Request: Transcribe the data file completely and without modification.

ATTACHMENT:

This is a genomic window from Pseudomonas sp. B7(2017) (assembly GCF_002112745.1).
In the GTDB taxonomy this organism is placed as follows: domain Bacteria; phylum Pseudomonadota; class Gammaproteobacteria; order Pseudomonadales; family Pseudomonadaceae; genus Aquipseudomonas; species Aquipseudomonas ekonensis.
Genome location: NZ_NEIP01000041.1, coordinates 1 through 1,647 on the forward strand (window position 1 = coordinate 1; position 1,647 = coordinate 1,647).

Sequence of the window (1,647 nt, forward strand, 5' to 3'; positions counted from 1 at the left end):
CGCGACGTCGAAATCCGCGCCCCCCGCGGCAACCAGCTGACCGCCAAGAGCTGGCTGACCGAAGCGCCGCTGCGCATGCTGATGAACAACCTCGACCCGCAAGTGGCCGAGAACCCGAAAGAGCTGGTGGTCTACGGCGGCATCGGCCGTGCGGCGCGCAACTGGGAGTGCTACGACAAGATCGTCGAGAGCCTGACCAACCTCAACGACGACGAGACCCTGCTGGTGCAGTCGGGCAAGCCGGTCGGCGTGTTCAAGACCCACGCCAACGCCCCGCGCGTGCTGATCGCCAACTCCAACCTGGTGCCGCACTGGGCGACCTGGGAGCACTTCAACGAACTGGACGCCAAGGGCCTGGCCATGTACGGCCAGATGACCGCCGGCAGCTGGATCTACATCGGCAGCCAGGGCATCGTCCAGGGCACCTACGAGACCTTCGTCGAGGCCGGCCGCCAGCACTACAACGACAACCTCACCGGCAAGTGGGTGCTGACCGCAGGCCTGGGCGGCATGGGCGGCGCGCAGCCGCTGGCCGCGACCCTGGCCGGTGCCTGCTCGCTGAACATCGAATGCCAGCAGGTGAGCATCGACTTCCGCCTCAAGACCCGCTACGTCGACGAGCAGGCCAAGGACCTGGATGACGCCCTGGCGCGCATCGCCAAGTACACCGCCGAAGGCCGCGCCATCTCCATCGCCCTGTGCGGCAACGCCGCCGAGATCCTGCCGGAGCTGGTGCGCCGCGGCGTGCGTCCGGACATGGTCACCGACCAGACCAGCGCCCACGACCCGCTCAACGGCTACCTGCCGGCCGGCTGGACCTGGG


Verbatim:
This is a genomic window from Pseudomonas sp. B7(2017) (assembly GCF_002112745.1).
In the GTDB taxonomy this organism is placed as follows: domain Bacteria; phylum Pseudomonadota; class Gammaproteobacteria; order Pseudomonadales; family Pseudomonadaceae; genus Aquipseudomonas; species Aquipseudomonas ekonensis.
Genome location: NZ_NEIP01000041.1, coordinates 1 through 1,647 on the forward strand (window position 1 = coordinate 1; position 1,647 = coordinate 1,647).

Sequence of the window (1,647 nt, forward strand, 5' to 3'; positions counted from 1 at the left end):
CGCGACGTCGAAATCCGCGCCCCCCGCGGCAACCAGCTGACCGCCAAGAGCTGGCTGACCGAAGCGCCGCTGCGCATGCTGATGAACAACCTCGACCCGCAAGTGGCCGAGAACCCGAAAGAGCTGGTGGTCTACGGCGGCATCGGCCGTGCGGCGCGCAACTGGGAGTGCTACGACAAGATCGTCGAGAGCCTGACCAACCTCAACGACGACGAGACCCTGCTGGTGCAGTCGGGCAAGCCGGTCGGCGTGTTCAAGACCCACGCCAACGCCCCGCGCGTGCTGATCGCCAACTCCAACCTGGTGCCGCACTGGGCGACCTGGGAGCACTTCAACGAACTGGACGCCAAGGGCCTGGCCATGTACGGCCAGATGACCGCCGGCAGCTGGATCTACATCGGCAGCCAGGGCATCGTCCAGGGCACCTACGAGACCTTCGTCGAGGCCGGCCGCCAGCACTACAACGACAACCTCACCGGCAAGTGGGTGCTGACCGCAGGCCTGGGCGGCATGGGCGGCGCGCAGCCGCTGGCCGCGACCCTGGCCGGTGCCTGCTCGCTGAACATCGAATGCCAGCAGGTGAGCATCGACTTCCGCCTCAAGACCCGCTACGTCGACGAGCAGGCCAAGGACCTGGATGACGCCCTGGCGCGCATCGCCAAGTACACCGCCGAAGGCCGCGCCATCTCCATCGCCCTGTGCGGCAACGCCGCCGAGATCCTGCCGGAGCTGGTGCGCCGCGGCGTGCGTCCGGACATGGTCACCGACCAGACCAGCGCCCACGACCCGCTCAACGGCTACCTGCCGGCCGGCTGGACCTGGG